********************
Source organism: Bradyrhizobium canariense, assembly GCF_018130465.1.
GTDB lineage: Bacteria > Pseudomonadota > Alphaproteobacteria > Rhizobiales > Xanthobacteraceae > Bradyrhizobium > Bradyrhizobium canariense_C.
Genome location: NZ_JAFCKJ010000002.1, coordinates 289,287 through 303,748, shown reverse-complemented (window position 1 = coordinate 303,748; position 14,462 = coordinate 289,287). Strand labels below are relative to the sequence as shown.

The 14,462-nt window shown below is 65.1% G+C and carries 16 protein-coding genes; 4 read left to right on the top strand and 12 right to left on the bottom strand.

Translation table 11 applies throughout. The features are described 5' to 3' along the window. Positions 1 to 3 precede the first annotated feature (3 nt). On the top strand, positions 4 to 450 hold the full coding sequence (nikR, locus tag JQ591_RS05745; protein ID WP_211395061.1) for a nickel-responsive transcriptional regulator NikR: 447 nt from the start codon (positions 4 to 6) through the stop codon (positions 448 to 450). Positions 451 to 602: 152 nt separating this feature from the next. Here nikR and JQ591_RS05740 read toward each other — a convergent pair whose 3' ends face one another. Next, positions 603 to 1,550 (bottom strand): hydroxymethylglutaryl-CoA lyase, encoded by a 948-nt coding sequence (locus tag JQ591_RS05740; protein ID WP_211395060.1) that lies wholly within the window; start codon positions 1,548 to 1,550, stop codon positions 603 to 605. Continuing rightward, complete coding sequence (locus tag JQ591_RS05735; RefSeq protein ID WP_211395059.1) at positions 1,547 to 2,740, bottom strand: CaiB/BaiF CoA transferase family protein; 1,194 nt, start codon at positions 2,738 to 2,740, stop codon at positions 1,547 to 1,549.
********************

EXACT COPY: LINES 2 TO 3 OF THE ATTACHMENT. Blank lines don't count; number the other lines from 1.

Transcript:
GTDB lineage: Bacteria > Pseudomonadota > Alphaproteobacteria > Rhizobiales > Xanthobacteraceae > Bradyrhizobium > Bradyrhizobium canariense_C.
Genome location: NZ_JAFCKJ010000002.1, coordinates 289,287 through 303,748, shown reverse-complemented (window position 1 = coordinate 303,748; position 14,462 = coordinate 289,287). Strand labels below are relative to the sequence as shown.